I N N O C E N T I D E C L A R AT I O N 2 0 0 5
On Infant and Young Child Feeding
n the 15 years since the adoption of the original Challenges remain: poverty, the HIV pandemic, • Implement the HIV and Infant Feeding – Framework practise optimal breastfeeding and
Innocenti Declaration in 1990, remarkable natural and human-made emergencies, globalisation, for Priority Action, including protecting, promoting complementary feeding.
progress has been made in improving infant environmental contamination, health systems investing and supporting breastfeeding for the general • Ensure that all mothers are aware of their rights
and young child feeding practices worldwide. primarily in curative rather than preventive services, population while providing counselling and support and have access to support, information and
gender inequities and women’s increasing rates for HIV-positive women. counselling in breastfeeding and complementary
Nevertheless, inappropriate feeding practices – of employment outside the home, including in the feeding from health workers and peer groups.
sub-optimal or no breastfeeding and inadequate non-formal sector. These challenges must be addressed All governments • Establish sustainable systems for monitoring
complementary feeding – remain the greatest to achieve the Millennium Development Goals and the • Establish or strengthen national infant and young infant and young child feeding patterns and
threat to child health and survival globally. aims of the Millennium Declaration and for the vision child feeding and breastfeeding authorities, trends and use this information for advocacy
Improved breastfeeding alone could save the lives of set out above to become reality for all children. coordinating committees and oversight groups and programming.
more than 3,500 children every day, more than any that are free from commercial influence and • Encourage the media to provide positive images
other preventive intervention. The targets of the 1990 Innocenti Declaration and other conflicts of interest. of optimal infant and young child feeding,
the 2002 Global Strategy for Infant and Young • Revitalise the Baby-friendly Hospital Initiative to support breastfeeding as the norm, and to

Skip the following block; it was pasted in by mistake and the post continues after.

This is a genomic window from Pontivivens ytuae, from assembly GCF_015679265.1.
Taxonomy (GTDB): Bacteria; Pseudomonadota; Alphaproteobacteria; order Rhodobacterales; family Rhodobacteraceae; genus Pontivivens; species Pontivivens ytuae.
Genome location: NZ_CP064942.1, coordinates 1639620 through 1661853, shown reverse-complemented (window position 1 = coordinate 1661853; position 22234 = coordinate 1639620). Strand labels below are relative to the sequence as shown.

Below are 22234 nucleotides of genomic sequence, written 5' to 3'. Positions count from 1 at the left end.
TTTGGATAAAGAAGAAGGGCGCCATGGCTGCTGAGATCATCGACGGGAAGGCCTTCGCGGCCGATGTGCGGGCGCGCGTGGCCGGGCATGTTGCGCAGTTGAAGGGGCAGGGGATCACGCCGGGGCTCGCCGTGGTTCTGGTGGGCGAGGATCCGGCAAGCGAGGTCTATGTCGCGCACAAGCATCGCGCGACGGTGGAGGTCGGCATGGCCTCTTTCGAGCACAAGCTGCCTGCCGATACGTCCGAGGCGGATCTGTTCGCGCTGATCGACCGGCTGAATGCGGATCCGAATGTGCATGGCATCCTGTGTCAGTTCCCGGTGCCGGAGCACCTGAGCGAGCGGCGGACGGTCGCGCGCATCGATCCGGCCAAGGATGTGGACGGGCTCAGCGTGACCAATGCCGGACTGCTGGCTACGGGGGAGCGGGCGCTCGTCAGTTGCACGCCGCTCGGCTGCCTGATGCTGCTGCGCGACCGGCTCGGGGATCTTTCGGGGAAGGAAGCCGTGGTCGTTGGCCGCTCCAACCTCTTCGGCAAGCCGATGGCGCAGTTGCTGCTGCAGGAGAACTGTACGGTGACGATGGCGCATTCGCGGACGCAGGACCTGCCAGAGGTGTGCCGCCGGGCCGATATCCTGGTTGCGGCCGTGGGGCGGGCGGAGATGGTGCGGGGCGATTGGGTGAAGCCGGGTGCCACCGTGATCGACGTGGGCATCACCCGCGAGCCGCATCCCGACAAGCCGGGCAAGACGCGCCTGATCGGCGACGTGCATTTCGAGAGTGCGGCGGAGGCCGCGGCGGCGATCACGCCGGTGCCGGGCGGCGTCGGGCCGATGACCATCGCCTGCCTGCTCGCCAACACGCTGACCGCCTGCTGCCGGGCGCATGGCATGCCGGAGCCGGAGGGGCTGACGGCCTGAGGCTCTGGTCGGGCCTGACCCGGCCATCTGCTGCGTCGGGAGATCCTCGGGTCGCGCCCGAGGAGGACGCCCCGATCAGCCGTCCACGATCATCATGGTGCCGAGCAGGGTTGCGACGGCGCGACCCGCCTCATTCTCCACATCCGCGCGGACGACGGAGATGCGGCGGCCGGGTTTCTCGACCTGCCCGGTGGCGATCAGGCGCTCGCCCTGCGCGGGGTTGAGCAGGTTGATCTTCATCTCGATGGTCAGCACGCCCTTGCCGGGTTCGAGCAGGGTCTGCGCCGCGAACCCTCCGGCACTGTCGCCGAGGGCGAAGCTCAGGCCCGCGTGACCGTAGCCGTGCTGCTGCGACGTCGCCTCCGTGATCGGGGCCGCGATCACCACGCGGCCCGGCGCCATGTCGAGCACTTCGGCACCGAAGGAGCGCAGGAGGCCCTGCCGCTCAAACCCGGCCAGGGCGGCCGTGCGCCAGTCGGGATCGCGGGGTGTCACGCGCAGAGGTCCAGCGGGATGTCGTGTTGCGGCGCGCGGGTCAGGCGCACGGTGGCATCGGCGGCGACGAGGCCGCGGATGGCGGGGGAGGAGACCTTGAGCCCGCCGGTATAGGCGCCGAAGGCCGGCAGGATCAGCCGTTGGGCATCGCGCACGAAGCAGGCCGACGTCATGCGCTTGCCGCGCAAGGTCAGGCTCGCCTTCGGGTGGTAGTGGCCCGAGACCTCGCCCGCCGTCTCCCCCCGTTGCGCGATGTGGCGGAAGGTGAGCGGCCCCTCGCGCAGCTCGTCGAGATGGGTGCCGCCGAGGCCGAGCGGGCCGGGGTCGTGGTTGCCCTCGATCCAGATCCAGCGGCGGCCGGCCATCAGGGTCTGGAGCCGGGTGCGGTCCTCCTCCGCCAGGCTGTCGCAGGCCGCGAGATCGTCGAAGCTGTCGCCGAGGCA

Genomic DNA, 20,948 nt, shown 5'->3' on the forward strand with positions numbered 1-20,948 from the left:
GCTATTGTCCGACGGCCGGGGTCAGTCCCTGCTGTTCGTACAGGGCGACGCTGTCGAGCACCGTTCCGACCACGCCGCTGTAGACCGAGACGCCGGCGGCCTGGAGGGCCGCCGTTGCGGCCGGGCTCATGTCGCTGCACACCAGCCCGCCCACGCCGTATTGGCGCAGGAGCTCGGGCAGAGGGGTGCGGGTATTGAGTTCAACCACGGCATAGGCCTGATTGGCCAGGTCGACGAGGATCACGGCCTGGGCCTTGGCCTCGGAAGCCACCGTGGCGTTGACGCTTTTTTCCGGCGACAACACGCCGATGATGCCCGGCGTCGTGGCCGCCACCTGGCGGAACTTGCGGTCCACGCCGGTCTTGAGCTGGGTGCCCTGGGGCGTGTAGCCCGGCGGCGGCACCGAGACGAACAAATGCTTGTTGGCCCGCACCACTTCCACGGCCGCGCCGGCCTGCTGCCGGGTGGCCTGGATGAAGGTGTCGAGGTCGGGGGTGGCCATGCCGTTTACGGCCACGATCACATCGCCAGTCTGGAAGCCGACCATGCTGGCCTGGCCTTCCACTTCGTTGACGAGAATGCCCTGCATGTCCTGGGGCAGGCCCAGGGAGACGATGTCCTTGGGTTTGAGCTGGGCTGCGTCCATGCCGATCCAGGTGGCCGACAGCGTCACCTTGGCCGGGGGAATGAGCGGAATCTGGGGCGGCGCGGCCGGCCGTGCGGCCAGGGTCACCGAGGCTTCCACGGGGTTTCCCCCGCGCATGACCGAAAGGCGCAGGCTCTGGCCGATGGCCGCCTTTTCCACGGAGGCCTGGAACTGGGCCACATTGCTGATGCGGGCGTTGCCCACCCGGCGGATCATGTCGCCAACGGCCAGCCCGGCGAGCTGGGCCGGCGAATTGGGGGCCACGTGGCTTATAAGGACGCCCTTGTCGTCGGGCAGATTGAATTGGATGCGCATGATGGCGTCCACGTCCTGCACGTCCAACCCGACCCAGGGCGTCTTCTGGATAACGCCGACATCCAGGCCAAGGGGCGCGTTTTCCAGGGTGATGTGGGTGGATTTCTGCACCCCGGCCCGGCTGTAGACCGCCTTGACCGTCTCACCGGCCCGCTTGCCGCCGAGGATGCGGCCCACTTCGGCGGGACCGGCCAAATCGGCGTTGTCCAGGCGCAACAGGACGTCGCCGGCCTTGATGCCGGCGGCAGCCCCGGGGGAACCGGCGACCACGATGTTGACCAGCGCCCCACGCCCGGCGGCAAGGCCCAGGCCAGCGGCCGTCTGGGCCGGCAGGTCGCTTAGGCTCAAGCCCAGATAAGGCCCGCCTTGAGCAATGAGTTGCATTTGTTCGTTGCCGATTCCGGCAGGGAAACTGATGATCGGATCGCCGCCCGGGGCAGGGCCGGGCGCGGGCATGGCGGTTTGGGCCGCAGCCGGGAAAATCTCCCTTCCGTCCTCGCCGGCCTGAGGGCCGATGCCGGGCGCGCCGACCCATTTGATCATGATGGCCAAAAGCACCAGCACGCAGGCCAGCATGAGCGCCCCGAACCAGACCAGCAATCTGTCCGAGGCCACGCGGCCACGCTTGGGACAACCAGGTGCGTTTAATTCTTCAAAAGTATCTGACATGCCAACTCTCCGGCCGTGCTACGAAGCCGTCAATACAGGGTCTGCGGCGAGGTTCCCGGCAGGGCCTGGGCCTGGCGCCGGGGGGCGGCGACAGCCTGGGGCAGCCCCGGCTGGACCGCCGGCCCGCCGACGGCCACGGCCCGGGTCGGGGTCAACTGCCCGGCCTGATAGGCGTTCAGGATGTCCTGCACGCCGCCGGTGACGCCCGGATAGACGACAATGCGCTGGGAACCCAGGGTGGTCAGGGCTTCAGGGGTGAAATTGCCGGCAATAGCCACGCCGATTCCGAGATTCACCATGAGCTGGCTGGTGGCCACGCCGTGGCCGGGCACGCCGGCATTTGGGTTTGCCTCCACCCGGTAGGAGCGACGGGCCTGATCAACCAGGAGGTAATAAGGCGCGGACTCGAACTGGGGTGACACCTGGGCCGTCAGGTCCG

Guided by accepted human rights principles, Child Feeding remain the foundation for action. (BFHI), maintaining the Global Criteria as the participate in social mobilisation activities such
especially those embodied in the Convention on the While remarkable progress has been made, minimum requirement for all facilities, expanding as World Breastfeeding Week.
Rights of the Child, our vision is of an environment much more needs to be done. the Initiative’s application to include maternity, • Take measures to protect populations, especially
that enables mothers, families and other caregivers neonatal and child health services and community- pregnant and breastfeeding mothers, from
to make informed decisions about optimal feeding, We therefore issue this Call for Action so that: based support for lactating women and caregivers environmental contaminants and chemical
which is defined as exclusive breastfeeding1 for six of young children. residues.
months followed by the introduction of appropriate All parties • Implement all provisions of the International • Identify and allocate sufficient resources to fully
complementary feeding and continuation of • Empower women in their own right, and as mothers Code of Marketing of Breast-milk Substitutes implement actions called for in the Global
breastfeeding for up to two years of age or beyond. and providers of breastfeeding support and and subsequent relevant World Health Assembly Strategy for Infant and Young Child Feeding.
Achieving this vision requires skilled practical support information to other women. resolutions in their entirety as a minimum • Monitor progress in appropriate infant and
to arrive at the highest attainable standard of health • Support breastfeeding as the norm for feeding infants requirement, and establish sustainable enforcement young child feeding practices and report
and development for infants and young children, which and young children. mechanisms to prevent and/or address periodically, including as provided in the
is the universally recognised right of every child. • Highlight the risks of artificial feeding and the non-compliance. Convention on the Rights of the Child.
implications for health and development throughout • Adopt maternity protection legislation and other
the life course. measures that facilitate six months of exclusive All manufacturers and distributors of products
W e who are assembled in Florence, Italy,
on this Twenty-Second Day of November
2005 to celebrate the 15 th Anniversary of the
• Ensure the health and nutritional status of women
throughout all stages of life.
breastfeeding for women employed in all sectors,
with urgent attention to the non-formal sector.
within the scope of the International Code
• Ensure full compliance with all provisions of
• Protect breastfeeding in emergencies, including by • Ensure that appropriate guidelines and skill the International Code and subsequent relevant
Innocenti Declaration on the Protection, Promotion
supporting uninterrupted breastfeeding and acquisition regarding infant and young child feeding World Health Assembly resolutions in all
and Support of Breastfeeding declare that these